The characters space, tab, newline, and return are called
whitespace characters. Whitespace is used as necessary to separate
lexical symbols, such as integers, identifiers, or keywords. For example
Thorondor is a single identifier, while
Th or ondor is the keyword
or between the two identifiers
ondor. Whitespace may occur
between any two symbols, but not within a symbol. Two or more adjacent
whitespaces are equivalent to a single whitespace. Apart from the role
as separator of symbols, whitespaces are otherwise insignificant.
Whitespaces may also occur inside a string, where they are significant.
Whitespaces should also be used freely for improved readability.
A comment starts with the character
#, which is sometimes called
sharp or hatch, and continues to the end of the line on which the comment
character appears. The whole comment, including
# and the newline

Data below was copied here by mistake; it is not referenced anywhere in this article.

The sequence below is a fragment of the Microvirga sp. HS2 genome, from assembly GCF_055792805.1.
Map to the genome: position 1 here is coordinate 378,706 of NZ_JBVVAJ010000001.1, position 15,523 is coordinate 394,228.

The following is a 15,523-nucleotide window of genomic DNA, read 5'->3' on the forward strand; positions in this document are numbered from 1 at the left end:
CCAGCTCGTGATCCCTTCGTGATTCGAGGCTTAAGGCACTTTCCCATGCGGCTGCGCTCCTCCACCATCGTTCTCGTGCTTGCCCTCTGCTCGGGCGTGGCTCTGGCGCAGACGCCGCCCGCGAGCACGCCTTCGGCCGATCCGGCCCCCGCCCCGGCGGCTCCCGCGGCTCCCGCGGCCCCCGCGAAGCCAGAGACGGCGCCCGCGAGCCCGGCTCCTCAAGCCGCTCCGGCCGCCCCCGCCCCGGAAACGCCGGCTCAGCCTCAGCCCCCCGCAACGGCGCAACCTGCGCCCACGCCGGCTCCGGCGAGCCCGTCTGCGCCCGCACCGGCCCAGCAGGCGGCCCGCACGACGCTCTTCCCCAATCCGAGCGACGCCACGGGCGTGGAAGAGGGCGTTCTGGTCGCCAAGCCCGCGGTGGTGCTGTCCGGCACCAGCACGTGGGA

character is treated as a single whitespace. Inside a string, the
# looses its role and is just an ordinary character.
For example, the following statement
if i<0 then a:=-i;else a:=i;fi;
is equivalent to
if i < 0 then # if i is negative a := -i; # take its inverse else # otherwise a := i; # take itself fi;
(which by the way shows that it is possible to write superfluous comments). However the first statement is not equivalent to
since the keyword
if must be separated from the identifier
i by a
whitespace, and similarly
a must be
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